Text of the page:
Los verbos de cambio: ponerse, volverse, hacerse, quedarse

One of the featured topics in most grammar books is the so-called 'verbos de cambio'.1

As well as using the pronominal form of the verb (e.g. se enfadó - he got angry), the four main ways of expressing the idea of 'getting' or 'becoming' are with the pronominal verbs ponerse, volverse, hacerse and quedar(se). While each of these verbs has its own special meaning, there is often an overlap between them.



The general rule is that if an adjective accepts estar (i.e. it denotes a resulting state or temporary condition), ponerse can be used. While in most cases the change is spontaneous or involuntary especially with state of health, mood or appearance ponerse can also denote voluntary/intentional changes.2

-Se puso contento - He cheered up

-Me pongo nervioso cuando tengo que hablar en público — I get nervous when I have to speak in public

-No te me pongas chulo — Don't get cocky on me [Used with dativo ético]

-Se puso zalamero para ligarse a la chica — He turned on the charm in order to make out with the girl


Ponerse can also be used with state changes in non-living subjects such as situations, food, prices, and weather. Here we can see the overlap with volverse and hacerse. In the following examples ponerse would indicate a shorter-lived, temporary state change, while volverse and hacerse would be more permanent.

Remember: if the adjective doesn't normally accept estar, then ponerse isn't usually possible.

"Así, los atributos que rechazan 'estar' y aceptan 'ser', rechazan a su vez 'ponerse' y admiten 'hacerse', lo que da lugar a contrastes como 'El cambio (era - *estaba - *se ponía - se hacía) inevitable".2


-La leche se ha puesto mala — The milk has gone off [Ahora está mala]

-La situación se ha puesto / se ha vuelto / se ha hecho insoportable— The situation has become unbearable

-La convivencia se ha puesto / se ha hecho / se ha vuelto muy difícil — Living together has got really difficult [Ahora es/está difícil]

-El tiempo se está poniendo / se está volviendo frío — The weather is getting / turning cold



Volverse can be combined with either adjectives or a noun and article. It is generally used with adjectives that appear with ser (and estar, but not estar only, e.g. se volvió contento??), especially indicating changes in a person's character, personality or attitude. While volverse can be used for positive changes in the person's character or qualities, more often than not it is used with negative changes that have come about as a result of life experience or circumstances.2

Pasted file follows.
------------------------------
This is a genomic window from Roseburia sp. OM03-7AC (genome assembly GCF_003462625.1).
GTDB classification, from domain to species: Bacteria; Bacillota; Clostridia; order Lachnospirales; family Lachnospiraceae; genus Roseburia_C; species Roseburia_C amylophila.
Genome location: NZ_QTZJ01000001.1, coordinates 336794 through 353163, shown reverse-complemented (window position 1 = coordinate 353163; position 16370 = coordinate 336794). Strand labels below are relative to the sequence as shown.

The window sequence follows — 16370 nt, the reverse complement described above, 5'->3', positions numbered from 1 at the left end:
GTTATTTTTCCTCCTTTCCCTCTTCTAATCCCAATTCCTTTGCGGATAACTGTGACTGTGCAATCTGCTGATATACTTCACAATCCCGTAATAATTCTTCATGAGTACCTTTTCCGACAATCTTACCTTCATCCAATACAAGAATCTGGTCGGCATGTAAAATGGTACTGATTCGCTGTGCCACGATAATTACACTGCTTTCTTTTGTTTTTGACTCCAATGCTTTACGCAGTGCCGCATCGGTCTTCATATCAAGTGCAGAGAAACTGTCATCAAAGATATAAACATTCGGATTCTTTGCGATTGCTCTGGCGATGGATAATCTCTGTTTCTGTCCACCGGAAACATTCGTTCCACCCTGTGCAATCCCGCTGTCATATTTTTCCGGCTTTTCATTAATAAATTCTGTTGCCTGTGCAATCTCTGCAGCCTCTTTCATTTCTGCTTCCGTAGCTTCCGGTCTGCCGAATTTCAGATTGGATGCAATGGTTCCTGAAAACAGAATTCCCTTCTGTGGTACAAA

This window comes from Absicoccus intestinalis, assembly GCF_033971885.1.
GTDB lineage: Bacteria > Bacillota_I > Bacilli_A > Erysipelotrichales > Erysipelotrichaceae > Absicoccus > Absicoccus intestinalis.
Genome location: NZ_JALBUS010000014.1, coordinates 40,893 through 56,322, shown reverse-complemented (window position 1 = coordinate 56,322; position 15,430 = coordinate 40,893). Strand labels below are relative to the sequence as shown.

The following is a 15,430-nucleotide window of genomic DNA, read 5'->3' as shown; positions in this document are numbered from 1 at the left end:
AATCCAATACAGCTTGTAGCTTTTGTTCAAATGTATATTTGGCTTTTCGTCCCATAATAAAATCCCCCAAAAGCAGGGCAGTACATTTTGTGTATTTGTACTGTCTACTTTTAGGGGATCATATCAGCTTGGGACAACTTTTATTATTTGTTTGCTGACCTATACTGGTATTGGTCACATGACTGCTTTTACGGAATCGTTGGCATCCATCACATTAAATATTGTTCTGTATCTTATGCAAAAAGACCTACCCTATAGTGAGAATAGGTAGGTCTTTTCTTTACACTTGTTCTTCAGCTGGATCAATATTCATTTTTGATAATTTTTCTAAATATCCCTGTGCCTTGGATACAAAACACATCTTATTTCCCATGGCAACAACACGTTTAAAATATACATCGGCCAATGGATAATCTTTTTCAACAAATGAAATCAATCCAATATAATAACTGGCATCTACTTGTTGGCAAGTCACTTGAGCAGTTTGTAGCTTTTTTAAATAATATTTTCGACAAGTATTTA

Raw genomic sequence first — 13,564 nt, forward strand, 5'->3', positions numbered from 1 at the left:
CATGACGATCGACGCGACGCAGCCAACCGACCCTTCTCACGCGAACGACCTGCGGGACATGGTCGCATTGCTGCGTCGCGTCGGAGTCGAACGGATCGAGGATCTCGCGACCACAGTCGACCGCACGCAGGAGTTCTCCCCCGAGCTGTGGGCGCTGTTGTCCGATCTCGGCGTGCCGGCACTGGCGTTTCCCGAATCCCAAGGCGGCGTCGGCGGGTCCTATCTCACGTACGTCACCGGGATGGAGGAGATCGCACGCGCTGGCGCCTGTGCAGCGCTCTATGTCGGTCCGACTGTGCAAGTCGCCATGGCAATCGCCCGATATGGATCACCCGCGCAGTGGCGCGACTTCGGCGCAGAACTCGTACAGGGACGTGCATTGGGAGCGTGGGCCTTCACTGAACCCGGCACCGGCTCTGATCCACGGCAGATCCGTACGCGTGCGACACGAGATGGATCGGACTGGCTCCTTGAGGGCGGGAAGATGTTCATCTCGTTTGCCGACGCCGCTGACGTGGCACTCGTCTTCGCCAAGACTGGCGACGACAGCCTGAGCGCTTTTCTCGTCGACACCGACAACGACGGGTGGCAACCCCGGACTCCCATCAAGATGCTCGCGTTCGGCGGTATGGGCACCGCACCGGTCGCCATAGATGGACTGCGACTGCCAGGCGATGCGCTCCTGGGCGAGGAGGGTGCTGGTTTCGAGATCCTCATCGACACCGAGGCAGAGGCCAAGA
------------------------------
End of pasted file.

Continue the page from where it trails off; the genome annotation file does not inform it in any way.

-Se volvió un solitario intelectual — He became a solitary intelectual

-Te has vuelto muy rata — You've become a real tight-ass

-Su tono se volvió amenazador — His tone turned threatening

-Juan se ha vuelto desconfiado — Juan has become distrustful

-Te has vuelto un hombre romántico — You have become quite the romantic

-Te has vuelto imprescindible — You've become indispensable


With adjectives that accept both ser and estar, both ponerse and volverse are often possible. Once again, just like the ser/estar contrast, volverse denotes a more permanent change in quality. The adjective loco is unusual in that in Spain, where ser loco is not the norm, volverse loco is accepted.3

-Juan se ha vuelto más nervioso en los últimos años — Juan has become more nervous in recent years [Ahora es una persona nerviosa]

→Juan se ha puesto más nervioso. Las pastillas no están haciendo efecto — Juan has got more nervous. The pills aren't taking effect [Está nervioso ahora]


-Se está volviendo loco — He is going crazy



Hacerse is also used for adjectives/nouns that tend to take ser (i.e. they denote stable qualities, characteristics or type), especially with professions or ideological changes. With human subjects, hacerse usually denotes an intentional, conscious change, but not always.4

-Se hizo abogado — He became a lawyer

-Se hizo rico — He got rich ['Se volvió rico' en algunos países]

-Te has hecho budista — You have become a Buddhist


-Me estoy haciendo viejo/mayor — I'm getting old ['Me estoy volviendo viejo' en algunos países]


But hacerse is also commonly used for inanimate objects or situations where no voluntary change has taken place. With adjectives that can accept estar, ponerse is also often possible. Remember: if an adjective or noun doesn't accept ser, then hacerse is usually not possible*.

-Se hizo tarde — It got late [Es tarde]

-La situación se ha hecho / se ha puesto difícil — The situation has got tricky [Es o está difícil]

-El vino se ha hecho vinagre — The wine has turned to vinegar [Ahora es vinagre]


-La medida se ha hecho necesaria — The measure has become necessary [Ahora es necesaria]

-Te has hecho / has puesto más fuerte — You have got stronger [Eres o estás fuerte]


*Se ha hecho contento?? ['Está contento', not 'es contento']